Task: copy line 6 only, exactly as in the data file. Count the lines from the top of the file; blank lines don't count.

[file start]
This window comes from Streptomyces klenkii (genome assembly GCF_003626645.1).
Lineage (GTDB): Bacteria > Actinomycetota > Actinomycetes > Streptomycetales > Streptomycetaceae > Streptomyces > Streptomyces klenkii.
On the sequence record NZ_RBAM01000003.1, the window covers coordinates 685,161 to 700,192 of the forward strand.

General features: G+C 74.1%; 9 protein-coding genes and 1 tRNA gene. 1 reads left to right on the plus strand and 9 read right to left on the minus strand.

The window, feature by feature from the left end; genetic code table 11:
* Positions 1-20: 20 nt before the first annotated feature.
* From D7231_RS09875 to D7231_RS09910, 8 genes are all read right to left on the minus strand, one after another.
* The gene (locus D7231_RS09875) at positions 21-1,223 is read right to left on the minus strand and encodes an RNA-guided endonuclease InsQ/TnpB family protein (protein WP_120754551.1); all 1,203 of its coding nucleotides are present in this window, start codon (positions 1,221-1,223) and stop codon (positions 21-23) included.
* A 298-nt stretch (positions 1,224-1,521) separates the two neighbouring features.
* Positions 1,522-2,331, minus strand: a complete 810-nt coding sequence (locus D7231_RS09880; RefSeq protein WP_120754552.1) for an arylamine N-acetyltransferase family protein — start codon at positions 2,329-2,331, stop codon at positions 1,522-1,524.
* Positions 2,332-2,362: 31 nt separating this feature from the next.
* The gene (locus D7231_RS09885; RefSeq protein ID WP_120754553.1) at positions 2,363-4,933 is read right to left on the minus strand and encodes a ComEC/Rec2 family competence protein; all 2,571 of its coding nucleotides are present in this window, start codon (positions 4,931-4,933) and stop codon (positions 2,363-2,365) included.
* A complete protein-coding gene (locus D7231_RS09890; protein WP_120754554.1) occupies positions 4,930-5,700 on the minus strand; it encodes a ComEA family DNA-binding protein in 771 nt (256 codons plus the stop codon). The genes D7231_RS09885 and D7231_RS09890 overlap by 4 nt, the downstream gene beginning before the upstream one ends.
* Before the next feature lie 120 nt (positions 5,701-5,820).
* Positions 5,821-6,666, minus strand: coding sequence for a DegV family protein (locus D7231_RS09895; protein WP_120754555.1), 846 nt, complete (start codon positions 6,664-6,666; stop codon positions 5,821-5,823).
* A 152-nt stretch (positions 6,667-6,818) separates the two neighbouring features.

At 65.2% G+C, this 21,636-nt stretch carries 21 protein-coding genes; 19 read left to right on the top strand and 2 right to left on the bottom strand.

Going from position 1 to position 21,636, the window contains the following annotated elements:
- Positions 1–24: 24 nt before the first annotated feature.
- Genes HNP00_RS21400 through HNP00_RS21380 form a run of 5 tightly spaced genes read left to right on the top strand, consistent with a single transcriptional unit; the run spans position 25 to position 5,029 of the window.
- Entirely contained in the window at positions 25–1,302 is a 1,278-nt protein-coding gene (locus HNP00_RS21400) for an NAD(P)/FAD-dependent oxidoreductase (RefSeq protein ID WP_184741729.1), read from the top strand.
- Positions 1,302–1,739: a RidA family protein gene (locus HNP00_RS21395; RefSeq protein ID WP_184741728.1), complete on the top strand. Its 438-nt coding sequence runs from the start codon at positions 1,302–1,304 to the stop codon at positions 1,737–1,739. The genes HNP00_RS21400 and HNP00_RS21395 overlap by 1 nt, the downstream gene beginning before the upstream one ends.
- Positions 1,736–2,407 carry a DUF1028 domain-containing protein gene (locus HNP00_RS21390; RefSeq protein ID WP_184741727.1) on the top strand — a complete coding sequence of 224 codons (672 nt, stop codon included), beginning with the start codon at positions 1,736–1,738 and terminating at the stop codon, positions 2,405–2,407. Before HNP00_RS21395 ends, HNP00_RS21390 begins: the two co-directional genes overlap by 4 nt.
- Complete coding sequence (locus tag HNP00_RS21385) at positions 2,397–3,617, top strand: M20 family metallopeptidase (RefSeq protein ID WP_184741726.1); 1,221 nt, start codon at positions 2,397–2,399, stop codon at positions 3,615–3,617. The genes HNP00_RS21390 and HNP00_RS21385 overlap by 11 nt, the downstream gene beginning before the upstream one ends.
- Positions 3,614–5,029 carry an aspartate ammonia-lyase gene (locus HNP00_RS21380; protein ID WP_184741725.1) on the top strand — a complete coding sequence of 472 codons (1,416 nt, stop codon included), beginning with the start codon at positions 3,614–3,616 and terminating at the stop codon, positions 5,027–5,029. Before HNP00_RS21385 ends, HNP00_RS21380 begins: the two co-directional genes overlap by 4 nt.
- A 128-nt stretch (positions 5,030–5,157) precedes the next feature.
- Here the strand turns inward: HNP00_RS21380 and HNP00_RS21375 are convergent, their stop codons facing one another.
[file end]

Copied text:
* Positions 1-20: 20 nt before the first annotated feature.